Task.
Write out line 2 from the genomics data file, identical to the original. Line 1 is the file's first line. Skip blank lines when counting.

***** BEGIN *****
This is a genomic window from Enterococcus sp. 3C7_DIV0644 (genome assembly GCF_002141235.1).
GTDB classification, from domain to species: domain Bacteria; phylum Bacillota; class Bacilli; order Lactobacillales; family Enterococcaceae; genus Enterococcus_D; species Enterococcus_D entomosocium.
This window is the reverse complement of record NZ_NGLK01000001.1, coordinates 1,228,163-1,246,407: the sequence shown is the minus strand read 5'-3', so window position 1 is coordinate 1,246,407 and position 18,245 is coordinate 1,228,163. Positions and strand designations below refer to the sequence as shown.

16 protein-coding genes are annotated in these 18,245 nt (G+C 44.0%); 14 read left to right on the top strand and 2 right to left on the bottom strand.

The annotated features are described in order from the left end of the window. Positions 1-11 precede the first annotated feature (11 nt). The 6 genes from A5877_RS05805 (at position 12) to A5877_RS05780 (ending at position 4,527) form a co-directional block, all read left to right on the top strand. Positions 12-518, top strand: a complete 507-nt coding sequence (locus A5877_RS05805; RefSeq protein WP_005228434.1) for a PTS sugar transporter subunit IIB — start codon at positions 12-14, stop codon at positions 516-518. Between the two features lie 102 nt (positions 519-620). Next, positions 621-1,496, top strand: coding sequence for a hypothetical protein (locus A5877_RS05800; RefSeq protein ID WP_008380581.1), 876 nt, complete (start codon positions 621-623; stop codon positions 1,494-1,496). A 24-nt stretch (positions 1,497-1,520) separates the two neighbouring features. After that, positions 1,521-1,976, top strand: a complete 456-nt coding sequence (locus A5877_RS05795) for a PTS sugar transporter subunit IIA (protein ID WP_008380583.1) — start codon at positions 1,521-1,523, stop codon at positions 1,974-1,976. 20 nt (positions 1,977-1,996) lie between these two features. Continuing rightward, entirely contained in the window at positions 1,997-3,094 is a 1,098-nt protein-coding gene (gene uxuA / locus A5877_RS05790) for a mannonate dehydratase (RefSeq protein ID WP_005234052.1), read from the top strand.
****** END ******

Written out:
GTDB classification, from domain to species: domain Bacteria; phylum Bacillota; class Bacilli; order Lactobacillales; family Enterococcaceae; genus Enterococcus_D; species Enterococcus_D entomosocium.